Protests surround use of LGBTQ positive photo by Catholic Church

LEXINGTON, Ky. (WTVQ) – Saturday afternoon, people gathered across the street from St. Paul Catholic Church to protest the church’s use of an image of Mary with a rainbow flag around her shoulders. We asked a protest organizer to speak with us and he did not want to give his name.

“The rainbow flag obviously implies something and to drape her with that rainbow flag is blasphemy,” he says.

The protesters say they are with the TFP organization, which is the American Society for the Defense of Tradition, Family and Property. The group says they came out to make reparations for the sins of the church, namely blasphemy. Protesters say they encourage all people to attend a Catholic church, but they wish for the image of Mary with the rainbow flag to be taken down.

The protesters stood on the corner of West Short Street and Algonquin Street for an hour and a half reciting Hail Marys and the Lord’s Prayer while holding signs encouraging drivers to “honk to end blasphemy”.

“It’s a public sin so we pray publicly for reparation,” says the protest organizer.

Dr. Melinda Moore, a member of the Diocese of Lexington LGBT Outreach and member of the Board of Fortunate Families, says St. Paul’s LGBTQ+ outreach program is designed to help members of that community feel less alone and to help prevent suicide among LGBTQ+ youth.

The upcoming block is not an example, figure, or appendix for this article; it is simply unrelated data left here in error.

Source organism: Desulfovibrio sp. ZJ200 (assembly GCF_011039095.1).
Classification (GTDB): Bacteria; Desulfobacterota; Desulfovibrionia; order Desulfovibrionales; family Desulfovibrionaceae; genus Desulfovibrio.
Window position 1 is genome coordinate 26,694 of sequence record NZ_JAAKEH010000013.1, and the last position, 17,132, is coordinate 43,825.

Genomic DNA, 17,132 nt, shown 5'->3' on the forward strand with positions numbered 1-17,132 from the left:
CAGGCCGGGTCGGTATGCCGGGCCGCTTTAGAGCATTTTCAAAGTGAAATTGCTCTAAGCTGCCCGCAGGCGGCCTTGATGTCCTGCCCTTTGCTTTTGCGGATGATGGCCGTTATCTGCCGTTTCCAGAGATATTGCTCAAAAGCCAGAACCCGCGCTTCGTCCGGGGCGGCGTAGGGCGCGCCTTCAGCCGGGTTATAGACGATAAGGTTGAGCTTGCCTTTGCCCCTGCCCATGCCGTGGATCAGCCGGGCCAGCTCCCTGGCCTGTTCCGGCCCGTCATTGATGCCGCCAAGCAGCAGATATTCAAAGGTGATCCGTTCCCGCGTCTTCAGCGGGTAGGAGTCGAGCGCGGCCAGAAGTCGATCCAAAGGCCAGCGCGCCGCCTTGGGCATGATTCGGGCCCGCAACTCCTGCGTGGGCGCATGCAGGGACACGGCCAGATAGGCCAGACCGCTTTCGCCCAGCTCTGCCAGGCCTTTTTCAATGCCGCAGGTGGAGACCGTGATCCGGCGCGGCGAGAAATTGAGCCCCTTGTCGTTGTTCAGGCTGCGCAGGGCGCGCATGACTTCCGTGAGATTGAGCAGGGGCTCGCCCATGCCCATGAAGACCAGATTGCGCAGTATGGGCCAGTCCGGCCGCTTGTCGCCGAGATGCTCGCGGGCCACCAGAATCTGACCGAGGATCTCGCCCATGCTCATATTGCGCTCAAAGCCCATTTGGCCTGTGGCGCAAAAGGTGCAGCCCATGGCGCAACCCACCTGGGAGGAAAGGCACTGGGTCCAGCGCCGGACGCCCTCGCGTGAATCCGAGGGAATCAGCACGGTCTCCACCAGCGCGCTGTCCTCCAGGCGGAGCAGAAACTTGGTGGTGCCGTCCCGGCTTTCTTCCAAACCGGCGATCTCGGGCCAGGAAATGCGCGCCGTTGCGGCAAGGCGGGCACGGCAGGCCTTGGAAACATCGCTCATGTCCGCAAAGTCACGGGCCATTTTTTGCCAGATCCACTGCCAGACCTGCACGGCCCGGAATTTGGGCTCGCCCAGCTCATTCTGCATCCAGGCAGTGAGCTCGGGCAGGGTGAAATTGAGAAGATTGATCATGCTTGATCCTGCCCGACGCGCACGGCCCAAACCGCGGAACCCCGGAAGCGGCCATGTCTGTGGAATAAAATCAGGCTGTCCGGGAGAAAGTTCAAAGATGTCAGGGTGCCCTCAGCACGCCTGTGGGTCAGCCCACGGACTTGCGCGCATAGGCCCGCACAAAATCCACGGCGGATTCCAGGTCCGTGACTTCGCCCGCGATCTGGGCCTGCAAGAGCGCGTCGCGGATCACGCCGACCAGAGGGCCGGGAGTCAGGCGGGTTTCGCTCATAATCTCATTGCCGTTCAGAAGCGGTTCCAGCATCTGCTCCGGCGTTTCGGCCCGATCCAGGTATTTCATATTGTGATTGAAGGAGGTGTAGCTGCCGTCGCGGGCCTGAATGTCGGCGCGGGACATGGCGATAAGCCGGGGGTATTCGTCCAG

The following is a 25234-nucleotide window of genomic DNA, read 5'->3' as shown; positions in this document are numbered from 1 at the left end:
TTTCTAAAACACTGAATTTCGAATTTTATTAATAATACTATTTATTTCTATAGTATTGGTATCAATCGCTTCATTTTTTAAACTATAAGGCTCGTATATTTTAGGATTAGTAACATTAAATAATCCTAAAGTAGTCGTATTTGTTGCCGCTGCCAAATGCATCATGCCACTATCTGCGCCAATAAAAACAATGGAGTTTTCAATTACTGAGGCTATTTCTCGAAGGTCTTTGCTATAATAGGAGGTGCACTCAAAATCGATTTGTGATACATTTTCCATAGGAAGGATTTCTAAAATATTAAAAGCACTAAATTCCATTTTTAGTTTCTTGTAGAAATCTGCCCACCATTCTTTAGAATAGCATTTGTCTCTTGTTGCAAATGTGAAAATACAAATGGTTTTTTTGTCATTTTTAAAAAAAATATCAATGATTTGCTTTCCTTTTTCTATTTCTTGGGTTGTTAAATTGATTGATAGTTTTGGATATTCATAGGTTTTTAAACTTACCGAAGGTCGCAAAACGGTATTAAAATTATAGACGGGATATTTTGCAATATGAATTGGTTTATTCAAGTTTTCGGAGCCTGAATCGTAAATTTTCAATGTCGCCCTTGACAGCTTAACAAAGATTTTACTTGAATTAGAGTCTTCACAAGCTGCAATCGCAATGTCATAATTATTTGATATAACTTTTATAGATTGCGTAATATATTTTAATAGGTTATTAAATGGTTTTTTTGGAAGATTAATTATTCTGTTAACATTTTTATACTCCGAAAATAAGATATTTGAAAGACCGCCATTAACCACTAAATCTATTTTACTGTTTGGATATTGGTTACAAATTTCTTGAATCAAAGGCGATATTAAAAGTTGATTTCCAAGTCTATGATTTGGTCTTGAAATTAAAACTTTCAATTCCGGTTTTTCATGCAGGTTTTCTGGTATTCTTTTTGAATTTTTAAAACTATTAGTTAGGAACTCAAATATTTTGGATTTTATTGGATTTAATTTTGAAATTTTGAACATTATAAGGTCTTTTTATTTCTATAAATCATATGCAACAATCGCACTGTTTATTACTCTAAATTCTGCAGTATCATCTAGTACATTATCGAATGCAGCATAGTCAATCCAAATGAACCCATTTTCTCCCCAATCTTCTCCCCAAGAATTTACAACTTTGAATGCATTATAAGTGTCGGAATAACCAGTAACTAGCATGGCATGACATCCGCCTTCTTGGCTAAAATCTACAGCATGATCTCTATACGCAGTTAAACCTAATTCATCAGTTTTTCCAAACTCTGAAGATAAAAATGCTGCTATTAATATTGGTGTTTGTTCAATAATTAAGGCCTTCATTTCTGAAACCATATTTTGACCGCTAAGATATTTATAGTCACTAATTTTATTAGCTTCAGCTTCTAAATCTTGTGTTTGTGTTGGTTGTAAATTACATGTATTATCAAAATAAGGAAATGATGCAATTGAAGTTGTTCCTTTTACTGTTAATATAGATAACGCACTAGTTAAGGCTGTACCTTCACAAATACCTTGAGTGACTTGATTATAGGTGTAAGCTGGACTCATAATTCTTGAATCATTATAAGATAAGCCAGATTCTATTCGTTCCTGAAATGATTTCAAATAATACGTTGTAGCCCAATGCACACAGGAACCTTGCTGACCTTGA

“We know that LGBTQ youth who feel rejected by their families are something like 8.4 times more likely to attempt suicide than those who are not rejected by their families,” says Moore. “So actually what the church is doing is not only trying to bring people in and minister to the needs of people who are suffering in the community but also prevent that loss of life through marginalization.”

Moore says she thinks Saturday’s protest will open the conversation up for this topic. She says the protesters are not following the teachings of the catechism which has an outright prohibition against discrimination.

“I think we have to ask the question, what would Jesus do?” says Moore. “And He asked us to feed the hungry, clothe the naked and to minister the needs of people who are suffering.”

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